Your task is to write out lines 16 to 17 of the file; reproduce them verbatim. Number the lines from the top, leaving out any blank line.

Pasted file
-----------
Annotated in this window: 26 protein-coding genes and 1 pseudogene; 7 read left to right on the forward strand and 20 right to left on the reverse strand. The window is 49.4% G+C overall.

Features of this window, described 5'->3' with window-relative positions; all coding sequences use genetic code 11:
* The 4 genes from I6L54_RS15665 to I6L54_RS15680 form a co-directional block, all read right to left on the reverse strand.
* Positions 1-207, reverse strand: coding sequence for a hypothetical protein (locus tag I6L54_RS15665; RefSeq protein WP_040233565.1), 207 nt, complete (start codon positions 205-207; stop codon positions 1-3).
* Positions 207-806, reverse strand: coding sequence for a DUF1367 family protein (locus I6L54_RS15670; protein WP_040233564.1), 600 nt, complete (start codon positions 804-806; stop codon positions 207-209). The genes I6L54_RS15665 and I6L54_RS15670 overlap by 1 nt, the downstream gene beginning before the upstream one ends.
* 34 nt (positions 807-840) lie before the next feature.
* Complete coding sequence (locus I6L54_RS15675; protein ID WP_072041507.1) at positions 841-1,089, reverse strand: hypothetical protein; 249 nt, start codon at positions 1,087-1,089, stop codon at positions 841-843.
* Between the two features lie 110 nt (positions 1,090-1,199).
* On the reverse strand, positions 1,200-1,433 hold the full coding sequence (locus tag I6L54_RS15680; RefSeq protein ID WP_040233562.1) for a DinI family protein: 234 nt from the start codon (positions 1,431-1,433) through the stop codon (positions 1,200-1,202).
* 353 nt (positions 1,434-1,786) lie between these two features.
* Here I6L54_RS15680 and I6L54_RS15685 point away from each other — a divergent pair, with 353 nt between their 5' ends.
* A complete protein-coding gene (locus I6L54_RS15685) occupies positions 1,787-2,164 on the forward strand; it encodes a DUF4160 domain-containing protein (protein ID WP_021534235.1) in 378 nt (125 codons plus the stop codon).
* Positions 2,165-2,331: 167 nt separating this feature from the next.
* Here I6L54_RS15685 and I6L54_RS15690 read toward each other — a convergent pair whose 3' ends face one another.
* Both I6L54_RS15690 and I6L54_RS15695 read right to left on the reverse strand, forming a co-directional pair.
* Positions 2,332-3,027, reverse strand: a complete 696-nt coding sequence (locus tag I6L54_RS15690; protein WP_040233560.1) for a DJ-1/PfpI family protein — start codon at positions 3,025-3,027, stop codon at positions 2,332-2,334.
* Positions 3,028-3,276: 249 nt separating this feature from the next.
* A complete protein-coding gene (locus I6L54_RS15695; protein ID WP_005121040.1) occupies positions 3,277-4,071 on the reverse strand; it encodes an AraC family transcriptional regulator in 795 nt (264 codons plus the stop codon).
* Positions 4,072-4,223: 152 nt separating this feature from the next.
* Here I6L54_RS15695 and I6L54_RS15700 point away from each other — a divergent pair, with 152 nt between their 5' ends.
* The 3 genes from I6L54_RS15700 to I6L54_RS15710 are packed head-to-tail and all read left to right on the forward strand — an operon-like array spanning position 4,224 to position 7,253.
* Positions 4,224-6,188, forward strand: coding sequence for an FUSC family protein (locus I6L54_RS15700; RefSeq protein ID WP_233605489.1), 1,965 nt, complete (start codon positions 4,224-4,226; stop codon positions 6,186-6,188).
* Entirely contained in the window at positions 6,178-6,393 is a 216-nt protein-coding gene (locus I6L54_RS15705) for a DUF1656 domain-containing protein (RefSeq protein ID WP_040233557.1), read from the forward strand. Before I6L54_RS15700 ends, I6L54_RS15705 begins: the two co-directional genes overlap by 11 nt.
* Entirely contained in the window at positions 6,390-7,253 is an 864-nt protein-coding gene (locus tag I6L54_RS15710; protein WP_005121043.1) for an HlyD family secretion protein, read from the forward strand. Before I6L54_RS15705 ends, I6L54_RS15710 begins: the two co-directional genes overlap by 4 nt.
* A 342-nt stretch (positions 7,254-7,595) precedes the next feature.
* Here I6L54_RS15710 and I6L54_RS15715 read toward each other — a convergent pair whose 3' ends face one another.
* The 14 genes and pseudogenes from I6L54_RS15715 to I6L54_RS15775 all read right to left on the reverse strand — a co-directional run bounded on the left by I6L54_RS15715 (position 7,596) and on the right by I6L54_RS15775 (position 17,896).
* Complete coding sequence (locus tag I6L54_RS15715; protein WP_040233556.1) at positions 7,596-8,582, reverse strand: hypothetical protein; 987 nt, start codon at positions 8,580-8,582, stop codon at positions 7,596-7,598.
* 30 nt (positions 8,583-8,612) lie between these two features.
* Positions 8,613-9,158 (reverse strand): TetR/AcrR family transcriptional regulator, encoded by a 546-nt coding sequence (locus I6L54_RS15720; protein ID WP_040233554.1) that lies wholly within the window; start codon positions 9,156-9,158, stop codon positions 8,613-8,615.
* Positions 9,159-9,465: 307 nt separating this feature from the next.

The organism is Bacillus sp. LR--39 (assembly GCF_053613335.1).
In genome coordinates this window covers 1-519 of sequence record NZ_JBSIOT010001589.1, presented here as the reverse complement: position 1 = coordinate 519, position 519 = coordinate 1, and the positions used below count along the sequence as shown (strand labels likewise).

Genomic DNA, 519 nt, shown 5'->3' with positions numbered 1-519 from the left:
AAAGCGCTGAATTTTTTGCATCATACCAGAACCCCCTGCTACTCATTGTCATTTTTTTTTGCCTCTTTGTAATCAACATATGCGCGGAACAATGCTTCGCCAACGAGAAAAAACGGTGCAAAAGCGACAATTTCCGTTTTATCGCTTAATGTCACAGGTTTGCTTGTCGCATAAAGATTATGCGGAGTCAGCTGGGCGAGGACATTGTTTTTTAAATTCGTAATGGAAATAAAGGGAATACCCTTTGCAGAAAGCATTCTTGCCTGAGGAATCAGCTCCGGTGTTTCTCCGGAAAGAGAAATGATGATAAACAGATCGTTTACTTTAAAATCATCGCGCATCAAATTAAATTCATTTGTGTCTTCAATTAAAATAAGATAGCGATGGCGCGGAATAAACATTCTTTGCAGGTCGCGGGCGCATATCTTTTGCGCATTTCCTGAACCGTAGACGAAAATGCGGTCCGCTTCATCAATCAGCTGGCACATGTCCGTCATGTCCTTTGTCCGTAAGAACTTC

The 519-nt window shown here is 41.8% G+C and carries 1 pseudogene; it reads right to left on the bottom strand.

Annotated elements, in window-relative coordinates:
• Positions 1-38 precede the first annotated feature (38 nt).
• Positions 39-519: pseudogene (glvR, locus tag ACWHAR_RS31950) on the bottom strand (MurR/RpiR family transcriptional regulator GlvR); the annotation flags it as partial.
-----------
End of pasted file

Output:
* Positions 2,332-3,027, reverse strand: a complete 696-nt coding sequence (locus tag I6L54_RS15690; protein WP_040233560.1) for a DJ-1/PfpI family protein — start codon at positions 3,025-3,027, stop codon at positions 2,332-2,334.
* Positions 3,028-3,276: 249 nt separating this feature from the next.